Gallup has asked US adults about their satisfaction with education since 1999, and specifically each August since 2001 as part of Gallup's annual Work and Education poll. Rebecca Riflin, writing for Gallup ®Politics, reports that in 2014, 48% of Americans are "somewhat" or "completely" satisfied with the quality of K-12 education.
This is the highest percentage since 2004. And, for the first time since 2007, US citizens are about as likely to say they are satisfied as they are likely to they are dissatisfied.
The highest satisfaction level, 53%, was reached in 2004. This was the only year that more Americans were satisfied with education than dissatisfied. The most negative year was 2000. At that time, education was an important issue in the presidential campaign and more than 6 in 10 said they were dissatisfied.
Although the satisfaction level has remained somewhat stable in in recent years, from 43% to 46% in 2005 – 2013, this year satisfaction rose to a level that is similar to what was seen in the early 2000s.
Americans who have children in grades K through 12 have higher satisfaction levels than do US adults as a whole. A majority of parents in this category are satisfied with US education (57%). It is possible that parents are basing their satisfaction, at least in part, on their own children's education, and not just on what they read and hear in the news.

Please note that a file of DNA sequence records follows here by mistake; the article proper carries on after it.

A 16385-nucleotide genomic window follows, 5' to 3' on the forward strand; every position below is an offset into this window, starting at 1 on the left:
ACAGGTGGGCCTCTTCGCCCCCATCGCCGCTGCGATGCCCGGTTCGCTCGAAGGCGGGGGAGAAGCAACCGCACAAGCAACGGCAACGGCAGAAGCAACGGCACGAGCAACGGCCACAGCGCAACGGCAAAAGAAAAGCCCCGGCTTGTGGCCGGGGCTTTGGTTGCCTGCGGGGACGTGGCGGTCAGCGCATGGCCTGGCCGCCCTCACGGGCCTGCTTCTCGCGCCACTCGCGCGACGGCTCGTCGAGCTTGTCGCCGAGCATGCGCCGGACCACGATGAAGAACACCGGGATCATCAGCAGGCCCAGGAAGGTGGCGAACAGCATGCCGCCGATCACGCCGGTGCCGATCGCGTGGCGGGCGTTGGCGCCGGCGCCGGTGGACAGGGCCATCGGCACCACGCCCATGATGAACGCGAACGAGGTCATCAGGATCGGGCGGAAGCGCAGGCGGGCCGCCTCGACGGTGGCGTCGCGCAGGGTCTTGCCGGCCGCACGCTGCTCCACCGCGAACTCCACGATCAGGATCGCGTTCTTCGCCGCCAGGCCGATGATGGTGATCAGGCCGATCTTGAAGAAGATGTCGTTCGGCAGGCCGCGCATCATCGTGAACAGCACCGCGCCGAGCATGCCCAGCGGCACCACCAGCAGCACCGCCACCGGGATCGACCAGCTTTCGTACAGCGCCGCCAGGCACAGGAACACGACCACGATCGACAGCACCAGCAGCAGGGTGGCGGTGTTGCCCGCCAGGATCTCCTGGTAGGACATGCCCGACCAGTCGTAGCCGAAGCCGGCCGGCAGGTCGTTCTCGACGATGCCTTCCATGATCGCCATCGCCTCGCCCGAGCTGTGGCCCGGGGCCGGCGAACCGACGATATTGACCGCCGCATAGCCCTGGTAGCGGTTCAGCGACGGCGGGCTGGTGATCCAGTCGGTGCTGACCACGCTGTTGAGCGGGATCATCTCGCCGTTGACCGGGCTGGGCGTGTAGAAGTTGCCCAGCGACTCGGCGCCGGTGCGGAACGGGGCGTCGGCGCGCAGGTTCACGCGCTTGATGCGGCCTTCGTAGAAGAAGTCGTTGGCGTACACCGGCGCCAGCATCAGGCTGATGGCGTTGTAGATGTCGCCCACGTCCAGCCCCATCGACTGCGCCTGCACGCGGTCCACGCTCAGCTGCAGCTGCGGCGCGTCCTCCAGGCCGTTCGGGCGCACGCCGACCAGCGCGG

Americans with children tend to be more positive than the general public about education. This is evident when parents with children in grades K-12 are asked about their satisfaction with their own children's education. Three in four parents are satisfied with the education that their oldest children are receiving in 2014. This is much higher than the 48% of Americans who are satisfied with K-12 education generally.
The 75% of parents who are satisfied with their own children's education is about the same as numbers in prior years, as measured by Gallup. Last year, however, was lower, at 67%.
Parents, for the most part, are satisfied with their own children's education, and most Americans, in general, have been dissatisfied with the quality of American education. The discrepancy may be based on Americans focusing on media reports on inadequate schools and problematic school districts nationally, but focusing on what is perceived as a more positive situation locally, when they are asked about their own children's education. Gallup calls this the "optimism gap".
For this poll, Gallup conducted telephone interviews Aug. 7-10, 2014. The random sample was of 1,032 adults aged 18 and older, and participants lived in all 50 US states and the District of Columbia.
In another recent Gallup poll, when Americans were asked who should have the greatest influence on what is taught in public schools, Americans prefer local school boards over federal government by large margin — 56% to 15%.